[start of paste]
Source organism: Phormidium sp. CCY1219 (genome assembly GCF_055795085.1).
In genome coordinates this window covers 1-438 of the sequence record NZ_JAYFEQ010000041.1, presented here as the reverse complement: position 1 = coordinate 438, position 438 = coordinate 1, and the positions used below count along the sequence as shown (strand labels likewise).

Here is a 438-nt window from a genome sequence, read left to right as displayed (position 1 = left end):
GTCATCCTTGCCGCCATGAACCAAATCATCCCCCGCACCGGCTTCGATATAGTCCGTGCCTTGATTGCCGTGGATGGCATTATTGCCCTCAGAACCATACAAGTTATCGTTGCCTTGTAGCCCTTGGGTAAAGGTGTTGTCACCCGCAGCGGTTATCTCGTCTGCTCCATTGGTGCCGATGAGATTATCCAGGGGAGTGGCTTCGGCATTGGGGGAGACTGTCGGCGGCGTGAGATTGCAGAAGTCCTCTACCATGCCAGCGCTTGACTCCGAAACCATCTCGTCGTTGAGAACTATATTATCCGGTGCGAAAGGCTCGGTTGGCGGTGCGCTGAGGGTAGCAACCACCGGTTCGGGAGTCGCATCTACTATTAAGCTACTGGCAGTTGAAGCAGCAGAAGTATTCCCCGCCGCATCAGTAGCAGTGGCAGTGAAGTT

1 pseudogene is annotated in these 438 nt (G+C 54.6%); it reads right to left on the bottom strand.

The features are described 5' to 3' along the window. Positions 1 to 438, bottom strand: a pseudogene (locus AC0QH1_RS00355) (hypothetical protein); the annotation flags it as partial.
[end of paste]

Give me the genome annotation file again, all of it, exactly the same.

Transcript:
Source organism: Phormidium sp. CCY1219 (genome assembly GCF_055795085.1).
In genome coordinates this window covers 1-438 of the sequence record NZ_JAYFEQ010000041.1, presented here as the reverse complement: position 1 = coordinate 438, position 438 = coordinate 1, and the positions used below count along the sequence as shown (strand labels likewise).

Here is a 438-nt window from a genome sequence, read left to right as displayed (position 1 = left end):
GTCATCCTTGCCGCCATGAACCAAATCATCCCCCGCACCGGCTTCGATATAGTCCGTGCCTTGATTGCCGTGGATGGCATTATTGCCCTCAGAACCATACAAGTTATCGTTGCCTTGTAGCCCTTGGGTAAAGGTGTTGTCACCCGCAGCGGTTATCTCGTCTGCTCCATTGGTGCCGATGAGATTATCCAGGGGAGTGGCTTCGGCATTGGGGGAGACTGTCGGCGGCGTGAGATTGCAGAAGTCCTCTACCATGCCAGCGCTTGACTCCGAAACCATCTCGTCGTTGAGAACTATATTATCCGGTGCGAAAGGCTCGGTTGGCGGTGCGCTGAGGGTAGCAACCACCGGTTCGGGAGTCGCATCTACTATTAAGCTACTGGCAGTTGAAGCAGCAGAAGTATTCCCCGCCGCATCAGTAGCAGTGGCAGTGAAGTT

1 pseudogene is annotated in these 438 nt (G+C 54.6%); it reads right to left on the bottom strand.

The features are described 5' to 3' along the window. Positions 1 to 438, bottom strand: a pseudogene (locus AC0QH1_RS00355) (hypothetical protein); the annotation flags it as partial.